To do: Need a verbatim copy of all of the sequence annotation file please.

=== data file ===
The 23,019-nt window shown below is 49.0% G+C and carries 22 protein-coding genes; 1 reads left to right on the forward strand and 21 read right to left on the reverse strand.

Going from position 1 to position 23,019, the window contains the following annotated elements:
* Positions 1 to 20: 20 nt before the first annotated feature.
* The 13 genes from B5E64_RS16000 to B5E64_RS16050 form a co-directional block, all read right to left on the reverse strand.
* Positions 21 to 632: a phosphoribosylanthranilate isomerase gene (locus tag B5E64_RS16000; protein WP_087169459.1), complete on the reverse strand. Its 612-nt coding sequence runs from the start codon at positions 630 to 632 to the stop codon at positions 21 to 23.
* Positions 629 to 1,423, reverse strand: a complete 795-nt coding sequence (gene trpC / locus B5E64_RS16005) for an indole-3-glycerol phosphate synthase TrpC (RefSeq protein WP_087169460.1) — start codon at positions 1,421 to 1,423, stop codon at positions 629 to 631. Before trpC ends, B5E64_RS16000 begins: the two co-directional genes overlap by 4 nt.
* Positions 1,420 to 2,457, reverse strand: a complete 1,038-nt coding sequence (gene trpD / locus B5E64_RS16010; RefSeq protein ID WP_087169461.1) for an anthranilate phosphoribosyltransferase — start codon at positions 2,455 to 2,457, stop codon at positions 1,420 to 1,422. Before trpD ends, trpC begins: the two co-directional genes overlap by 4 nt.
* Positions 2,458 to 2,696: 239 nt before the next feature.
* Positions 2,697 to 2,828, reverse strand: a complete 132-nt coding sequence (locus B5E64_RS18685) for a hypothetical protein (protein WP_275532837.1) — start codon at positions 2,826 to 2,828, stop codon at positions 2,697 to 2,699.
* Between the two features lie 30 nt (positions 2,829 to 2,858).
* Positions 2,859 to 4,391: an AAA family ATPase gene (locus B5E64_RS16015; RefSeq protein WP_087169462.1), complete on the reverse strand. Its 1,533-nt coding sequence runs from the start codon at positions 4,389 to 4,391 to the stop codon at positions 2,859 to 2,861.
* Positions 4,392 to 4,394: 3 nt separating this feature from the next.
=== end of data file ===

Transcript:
The 23,019-nt window shown below is 49.0% G+C and carries 22 protein-coding genes; 1 reads left to right on the forward strand and 21 read right to left on the reverse strand.

Going from position 1 to position 23,019, the window contains the following annotated elements:
* Positions 1 to 20: 20 nt before the first annotated feature.
* The 13 genes from B5E64_RS16000 to B5E64_RS16050 form a co-directional block, all read right to left on the reverse strand.
* Positions 21 to 632: a phosphoribosylanthranilate isomerase gene (locus tag B5E64_RS16000; protein WP_087169459.1), complete on the reverse strand. Its 612-nt coding sequence runs from the start codon at positions 630 to 632 to the stop codon at positions 21 to 23.
* Positions 629 to 1,423, reverse strand: a complete 795-nt coding sequence (gene trpC / locus B5E64_RS16005) for an indole-3-glycerol phosphate synthase TrpC (RefSeq protein WP_087169460.1) — start codon at positions 1,421 to 1,423, stop codon at positions 629 to 631. Before trpC ends, B5E64_RS16000 begins: the two co-directional genes overlap by 4 nt.
* Positions 1,420 to 2,457, reverse strand: a complete 1,038-nt coding sequence (gene trpD / locus B5E64_RS16010; RefSeq protein ID WP_087169461.1) for an anthranilate phosphoribosyltransferase — start codon at positions 2,455 to 2,457, stop codon at positions 1,420 to 1,422. Before trpD ends, trpC begins: the two co-directional genes overlap by 4 nt.
* Positions 2,458 to 2,696: 239 nt before the next feature.
* Positions 2,697 to 2,828, reverse strand: a complete 132-nt coding sequence (locus B5E64_RS18685) for a hypothetical protein (protein WP_275532837.1) — start codon at positions 2,826 to 2,828, stop codon at positions 2,697 to 2,699.
* Between the two features lie 30 nt (positions 2,829 to 2,858).
* Positions 2,859 to 4,391: an AAA family ATPase gene (locus B5E64_RS16015; RefSeq protein WP_087169462.1), complete on the reverse strand. Its 1,533-nt coding sequence runs from the start codon at positions 4,389 to 4,391 to the stop codon at positions 2,859 to 2,861.
* Positions 4,392 to 4,394: 3 nt separating this feature from the next.